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You have a boo-boo?
By Joe Bouchard
Published: 02/23/2015

Bandage The following is an installment in "The Bouchard 101", a series featuring "Ice Breaker's" designed to promote training awareness and capabilities in the corrections industry.

In any correctional setting, we cannot afford to take anything for granted. Small things can be gathered in abundance over time and transformed into something for which it was not intended. Think of a common staple and one rubber band. There is nothing too sinister there. However, with 20 rubber bands and as many staples, one can make a mace enhanced with small metal spikes and a flexible, stretch handle.

What about when there seems to be a valid need for something? What do you do when an inmate asks for something sounds reasonable? What do you do when you are asked for a rubber band? In most circumstances, you should give the offender a band aid.

Given that premise, let us suppose that over time, an enterprising and persistent inmate saved up twenty unused band aids. What, apart from applying them to a wound, would he or she do with them?
  1. Break the class into teams of four or five;
  2. Give one team member twenty adhesive bandages;
  3. Have the groups talk about what they could use them for;
  4. Have the groups review proper band aid distribution;
  5. Have one person report out to the entire class;
  6. Have a person on hand to write the answers on a smart board, white board or flip chart.
Here are a few answers that you might find:
  • Adhere notes or shanks to the floor facing side of a table or shelf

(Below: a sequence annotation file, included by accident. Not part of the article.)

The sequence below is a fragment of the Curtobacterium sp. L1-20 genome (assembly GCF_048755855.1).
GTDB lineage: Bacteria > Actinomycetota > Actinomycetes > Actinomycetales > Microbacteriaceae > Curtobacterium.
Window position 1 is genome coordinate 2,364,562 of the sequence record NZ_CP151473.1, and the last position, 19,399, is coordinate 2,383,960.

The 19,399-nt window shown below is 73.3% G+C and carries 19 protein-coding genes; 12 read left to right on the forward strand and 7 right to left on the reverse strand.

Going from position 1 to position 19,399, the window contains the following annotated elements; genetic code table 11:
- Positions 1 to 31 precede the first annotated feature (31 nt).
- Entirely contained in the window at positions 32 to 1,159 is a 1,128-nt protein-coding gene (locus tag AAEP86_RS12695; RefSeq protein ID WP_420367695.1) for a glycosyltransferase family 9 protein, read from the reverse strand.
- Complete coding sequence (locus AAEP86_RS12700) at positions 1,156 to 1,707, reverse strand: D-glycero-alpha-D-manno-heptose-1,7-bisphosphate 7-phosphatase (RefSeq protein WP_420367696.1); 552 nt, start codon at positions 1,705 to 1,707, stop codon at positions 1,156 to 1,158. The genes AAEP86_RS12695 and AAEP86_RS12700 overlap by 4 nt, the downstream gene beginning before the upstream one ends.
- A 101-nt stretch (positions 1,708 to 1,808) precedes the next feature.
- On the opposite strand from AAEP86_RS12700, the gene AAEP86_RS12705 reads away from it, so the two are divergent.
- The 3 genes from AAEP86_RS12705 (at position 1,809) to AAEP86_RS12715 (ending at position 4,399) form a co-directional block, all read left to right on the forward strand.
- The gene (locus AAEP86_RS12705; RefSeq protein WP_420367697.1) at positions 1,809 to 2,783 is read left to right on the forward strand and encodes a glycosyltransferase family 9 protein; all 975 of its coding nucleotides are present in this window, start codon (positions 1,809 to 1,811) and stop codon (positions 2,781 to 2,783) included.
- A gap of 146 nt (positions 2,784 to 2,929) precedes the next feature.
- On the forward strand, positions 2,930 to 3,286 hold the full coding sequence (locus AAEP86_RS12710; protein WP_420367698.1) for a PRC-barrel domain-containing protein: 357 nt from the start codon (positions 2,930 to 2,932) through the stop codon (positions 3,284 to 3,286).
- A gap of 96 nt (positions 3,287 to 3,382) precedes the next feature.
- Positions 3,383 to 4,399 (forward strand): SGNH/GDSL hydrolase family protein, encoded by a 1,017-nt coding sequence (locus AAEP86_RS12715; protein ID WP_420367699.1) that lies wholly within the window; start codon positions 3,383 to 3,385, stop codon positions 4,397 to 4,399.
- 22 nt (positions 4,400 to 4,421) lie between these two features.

• To disable a lock
  • To camouflage cigarettes in a band aid box
  • To trade for other contraband
It may be that an offender has a real need for a band aid. It is probably best to ask the inmate to show you the cut before you give a band aid. Yet, it remains that little things mean a lot. And getting a class to talk about the little things can help raise contraband control awareness.

Joe Bouchard is a Librarian employed with the Michigan Department of Corrections and a collaborator with The International Association of Correctional Training Personnel (IACTP). He is also the author of “IACTP’s Corrections Icebreakers: The Bouchard 101, 2014”. The installments in this series include his opinions. The agency for which he works is not in any way responsible for the content or accuracy of this material, and the views are those of the contributor and not necessarily those of the agency. While some material is influenced by other works, all of the icebreakers have been developed by Joe Bouchard.

Visit the Joe Bouchard page

Other articles by Bouchard:


Comments:

  1. utiman123 on 12/14/2018:

    I can help you to try something that people are not even looking at and it's all from podomatic.com. If this thing goes like the way that we've seen, then it will be just too good and people will love it for sure.

  2. frydd666 on 02/24/2015:

    I think articles like this are very good! I do not work in a prison, I work in a county jail, so a lot of things like this, we are routinely subject to. we do however also have inmates from prison that we house here for different periods of time and information like this is always good to know. I signed up for this sight things just like this. There are a lot of prison Correctional Officers out there that have a ton of experience and I am always happy to have them post their experiences and training on here. It would be difficult for one person to cover everything, but with the diverse group that is here, it opens up all kinds of opportunities. Mr. Bouchard has written some very good articles. They are concise and to the point. Excellent job Sir! My thanks and gratitude to all of the people that write in with experiences either on the job, or training. It helps me greatly to do my job better.


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